A Forward/Reverse Auction Algorithm For Asymmetric Assignment Problems
 Computational Optimization and Applications
, 1993
"... In this paper we consider the asymmetric assignment problem and we propose a new auction algorithm for its solution. The algorithm uses in a novel way the recently proposed idea of reverse auction, where in addition to persons bidding for objects by raising their prices, we also have objects competi ..."
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Cited by 14 (1 self)
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In this paper we consider the asymmetric assignment problem and we propose a new auction algorithm for its solution. The algorithm uses in a novel way the recently proposed idea of reverse auction, where in addition to persons bidding for objects by raising their prices, we also have objects competing for persons by essentially o#ering discounts. In practice, the new algorithm apparently deals better with price wars than the currently existing auction algorithms. As a result it frequently does not require #scaling for good practical performance, and tends to terminate substantially (and often dramatically) faster than its competitors. 1 This work was supported in part by NSF under Grant CCR9108058, and in part by the BM/C3 Technology branch of the United States Army Strategic Defense Command. It will be published also by the Journal of Computational Optimization and its Applications. 2 Department of Electrical Engineering and Computer Science, M. I. T., Cambridge, Mass., 02139. 3 Department of Electrical Engineering, Boston University, and ALPHATECH, Inc., Burlington, Mass., 01803. 1 1.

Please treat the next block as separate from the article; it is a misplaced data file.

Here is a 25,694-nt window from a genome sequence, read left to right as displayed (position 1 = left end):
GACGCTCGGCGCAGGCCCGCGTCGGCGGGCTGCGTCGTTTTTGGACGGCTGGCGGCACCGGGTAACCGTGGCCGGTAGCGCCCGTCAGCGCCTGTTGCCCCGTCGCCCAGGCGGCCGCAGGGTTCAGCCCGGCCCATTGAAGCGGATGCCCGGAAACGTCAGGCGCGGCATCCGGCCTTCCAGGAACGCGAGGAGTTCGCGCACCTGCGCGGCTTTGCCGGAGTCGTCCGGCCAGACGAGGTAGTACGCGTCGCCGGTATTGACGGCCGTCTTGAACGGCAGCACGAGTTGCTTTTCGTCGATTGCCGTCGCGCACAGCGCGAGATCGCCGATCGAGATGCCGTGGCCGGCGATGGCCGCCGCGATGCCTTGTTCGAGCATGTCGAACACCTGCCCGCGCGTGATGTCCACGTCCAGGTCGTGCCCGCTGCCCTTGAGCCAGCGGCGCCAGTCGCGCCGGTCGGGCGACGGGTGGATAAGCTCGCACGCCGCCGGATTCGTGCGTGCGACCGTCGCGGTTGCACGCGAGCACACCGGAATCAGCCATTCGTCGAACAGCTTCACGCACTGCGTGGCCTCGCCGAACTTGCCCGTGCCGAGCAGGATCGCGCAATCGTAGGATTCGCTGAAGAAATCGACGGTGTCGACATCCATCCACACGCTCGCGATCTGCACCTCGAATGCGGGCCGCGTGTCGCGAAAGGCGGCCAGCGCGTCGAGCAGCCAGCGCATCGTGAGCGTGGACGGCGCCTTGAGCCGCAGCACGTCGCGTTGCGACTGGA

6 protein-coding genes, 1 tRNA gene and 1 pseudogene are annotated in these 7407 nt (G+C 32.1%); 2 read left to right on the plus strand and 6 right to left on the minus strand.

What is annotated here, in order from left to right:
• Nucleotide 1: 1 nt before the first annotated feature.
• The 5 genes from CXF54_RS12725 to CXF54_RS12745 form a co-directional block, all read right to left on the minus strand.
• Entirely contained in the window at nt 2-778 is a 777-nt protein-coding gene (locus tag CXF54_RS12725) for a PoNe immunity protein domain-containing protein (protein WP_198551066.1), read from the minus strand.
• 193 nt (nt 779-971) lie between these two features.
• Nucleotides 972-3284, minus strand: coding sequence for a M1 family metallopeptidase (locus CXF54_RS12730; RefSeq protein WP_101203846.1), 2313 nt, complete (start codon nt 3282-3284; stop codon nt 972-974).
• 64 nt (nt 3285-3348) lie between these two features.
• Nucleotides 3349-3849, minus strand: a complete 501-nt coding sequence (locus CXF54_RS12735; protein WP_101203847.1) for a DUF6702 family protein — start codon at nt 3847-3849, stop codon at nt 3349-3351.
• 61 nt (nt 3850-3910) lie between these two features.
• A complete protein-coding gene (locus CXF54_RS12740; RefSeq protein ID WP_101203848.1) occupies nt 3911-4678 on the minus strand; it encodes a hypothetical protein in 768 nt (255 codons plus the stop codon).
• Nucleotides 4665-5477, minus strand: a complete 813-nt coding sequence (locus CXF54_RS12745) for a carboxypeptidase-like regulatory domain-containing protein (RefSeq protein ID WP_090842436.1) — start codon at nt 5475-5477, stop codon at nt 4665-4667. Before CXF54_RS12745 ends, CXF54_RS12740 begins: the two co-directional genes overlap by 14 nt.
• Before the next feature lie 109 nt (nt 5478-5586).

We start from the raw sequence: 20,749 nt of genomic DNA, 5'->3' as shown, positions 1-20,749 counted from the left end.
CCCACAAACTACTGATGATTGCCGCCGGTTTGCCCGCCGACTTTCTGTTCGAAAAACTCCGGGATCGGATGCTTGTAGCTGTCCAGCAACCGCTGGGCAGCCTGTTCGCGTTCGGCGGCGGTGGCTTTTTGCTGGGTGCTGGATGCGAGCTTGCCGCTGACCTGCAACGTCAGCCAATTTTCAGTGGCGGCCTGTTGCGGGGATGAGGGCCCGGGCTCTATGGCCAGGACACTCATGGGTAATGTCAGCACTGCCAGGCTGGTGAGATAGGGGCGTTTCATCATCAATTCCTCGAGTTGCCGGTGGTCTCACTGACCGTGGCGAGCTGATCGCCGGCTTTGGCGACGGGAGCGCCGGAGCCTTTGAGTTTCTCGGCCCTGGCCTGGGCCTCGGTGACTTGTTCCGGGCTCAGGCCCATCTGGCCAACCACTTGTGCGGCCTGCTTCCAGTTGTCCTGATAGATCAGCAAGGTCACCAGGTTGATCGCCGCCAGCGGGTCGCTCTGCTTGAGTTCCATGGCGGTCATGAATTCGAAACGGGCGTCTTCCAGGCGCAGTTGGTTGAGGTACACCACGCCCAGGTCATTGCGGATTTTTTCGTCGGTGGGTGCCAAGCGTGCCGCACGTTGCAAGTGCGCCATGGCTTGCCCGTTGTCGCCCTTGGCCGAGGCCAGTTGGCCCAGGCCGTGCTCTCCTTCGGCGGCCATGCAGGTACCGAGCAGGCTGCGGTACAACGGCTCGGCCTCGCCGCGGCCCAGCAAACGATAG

Decomposition methods for differentiable optimization problems over Cartesian product sets
, 1997
"... . This paper presents a unified analysis of decomposition algorithms for continuously differentiable optimization problems defined on Cartesian products of convex feasible sets. The decomposition algorithms are analyzed using the framework of cost approximation algorithms. A convergence analysis is ..."
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Cited by 3 (3 self)
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. This paper presents a unified analysis of decomposition algorithms for continuously differentiable optimization problems defined on Cartesian products of convex feasible sets. The decomposition algorithms are analyzed using the framework of cost approximation algorithms. A convergence analysis is made for three decomposition algorithms: a sequential algorithm which extends the classical GaussSeidel scheme, a synchronized parallel algorithm which extends the Jacobi method, and a partially asynchronous parallel algorithm. The analysis validates inexact computations in both the subproblem and line search phases, and includes convergence rate results. The range of feasible step lengths within each algorithm is shown to have a direct correspondence to the increasing degree of parallelism and asynchronism, and the resulting usage of more outdated information in the algorithms. Keywords: Cartesian product sets, decomposition, cost approximation, sequential algorithm, parallel processing,...